BIW, Conwert Immobilien Invest, CWI, European sovereign debt crisis, German bunds, Germany, Grand City Properties, Hans-Peter Haselsteiner, home ownership, income/dividend bubble, Karl Ehlerding, KWG Kommunale Wohnen, Net LTV, residential property, Sirius Real Estate, Stavros Efremidis, Torsten Hoffmann
It’s six months now since I did a write-up on KWG Kommunale Wohnen AG (BIW:GR) (the ultimate post in a 5-part series). Actually, a recap’s in order here & probably the best introduction for this post:
Part I & II: German residential property has been (recently) described as:
‘Perhaps one of the safest & most attractive asset classes in Europe, or even the world‘.
Its attractions include:
– Demographics: German population growth is broadly neutral, but is experiencing pronounced trends in favour of urban migration, smaller households & increasing floor size per capita. Investor horizons are often limited when it comes to property – they’d do well to note Germany has the largest population in Europe, the 16th largest in the world & Berlin is the EU’s 2nd largest city with 3.5 million inhabitants!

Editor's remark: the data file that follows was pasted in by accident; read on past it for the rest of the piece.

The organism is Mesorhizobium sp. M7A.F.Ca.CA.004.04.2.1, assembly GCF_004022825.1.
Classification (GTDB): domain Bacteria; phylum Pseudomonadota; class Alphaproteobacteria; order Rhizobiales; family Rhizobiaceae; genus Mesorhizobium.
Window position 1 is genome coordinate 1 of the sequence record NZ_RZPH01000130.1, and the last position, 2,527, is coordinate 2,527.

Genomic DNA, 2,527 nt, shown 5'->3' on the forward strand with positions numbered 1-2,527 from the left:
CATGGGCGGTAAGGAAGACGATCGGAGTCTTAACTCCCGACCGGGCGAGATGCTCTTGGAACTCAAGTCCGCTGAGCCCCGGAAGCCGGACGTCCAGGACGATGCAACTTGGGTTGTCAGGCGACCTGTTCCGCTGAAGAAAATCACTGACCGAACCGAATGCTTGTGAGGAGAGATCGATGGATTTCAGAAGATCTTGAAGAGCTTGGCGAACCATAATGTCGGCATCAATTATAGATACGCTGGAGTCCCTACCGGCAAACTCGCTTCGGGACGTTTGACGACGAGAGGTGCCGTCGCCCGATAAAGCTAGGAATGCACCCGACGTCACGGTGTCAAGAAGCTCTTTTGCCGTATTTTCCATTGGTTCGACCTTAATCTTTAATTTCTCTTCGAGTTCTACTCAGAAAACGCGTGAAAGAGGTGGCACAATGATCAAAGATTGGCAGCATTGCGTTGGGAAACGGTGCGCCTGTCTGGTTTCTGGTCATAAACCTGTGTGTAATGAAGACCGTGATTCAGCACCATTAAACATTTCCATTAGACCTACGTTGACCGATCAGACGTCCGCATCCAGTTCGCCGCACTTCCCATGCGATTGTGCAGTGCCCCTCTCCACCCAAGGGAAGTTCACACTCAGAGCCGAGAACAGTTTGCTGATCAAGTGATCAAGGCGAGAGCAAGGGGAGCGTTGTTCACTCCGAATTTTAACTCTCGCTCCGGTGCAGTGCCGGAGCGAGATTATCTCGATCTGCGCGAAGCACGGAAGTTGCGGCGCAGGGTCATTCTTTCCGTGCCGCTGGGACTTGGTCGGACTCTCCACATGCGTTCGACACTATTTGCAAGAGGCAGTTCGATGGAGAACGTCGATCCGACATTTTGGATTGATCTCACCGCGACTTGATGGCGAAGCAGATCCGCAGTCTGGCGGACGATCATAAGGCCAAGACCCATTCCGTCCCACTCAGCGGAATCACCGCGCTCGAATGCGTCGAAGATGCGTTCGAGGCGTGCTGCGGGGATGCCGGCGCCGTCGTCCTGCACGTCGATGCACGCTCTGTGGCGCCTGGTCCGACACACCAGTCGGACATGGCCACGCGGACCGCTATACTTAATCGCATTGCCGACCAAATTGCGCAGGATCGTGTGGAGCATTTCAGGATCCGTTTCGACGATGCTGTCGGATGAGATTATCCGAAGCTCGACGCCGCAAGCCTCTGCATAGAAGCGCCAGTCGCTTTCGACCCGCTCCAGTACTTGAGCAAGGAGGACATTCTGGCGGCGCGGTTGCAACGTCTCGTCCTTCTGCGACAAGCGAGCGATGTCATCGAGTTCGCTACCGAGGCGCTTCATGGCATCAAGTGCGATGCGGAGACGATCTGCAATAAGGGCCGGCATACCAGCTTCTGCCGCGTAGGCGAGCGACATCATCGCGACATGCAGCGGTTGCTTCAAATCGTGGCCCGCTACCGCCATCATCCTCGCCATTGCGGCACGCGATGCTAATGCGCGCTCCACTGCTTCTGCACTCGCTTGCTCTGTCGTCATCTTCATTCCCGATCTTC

– Supply & Demand: Annual housing demand’s around 250-350 K pa, well ahead of housing completions which are now accelerating but only recently bottomed out at 175 K pa in 2009-10. Germany’s second-hand property also trades at a major discount – e.g. in Berlin, existing housing stock can be purchased at a 30%+ discount to new building costs.
– Home Ownership: German home ownership is a lowly 46%, in stark contrast to the usual Western market rate of 60-65%+. This reflects the government’s long history of housing provision & rent subsidies/suppression, but in recent years authorities have increasingly opted for privatisation. Couple this with rising prices & rents, plus the desire for a safer long-term investment alternative (vs. equity/bond markets) – I think we can be confident of a slow & steady convergence towards Western home-ownership levels.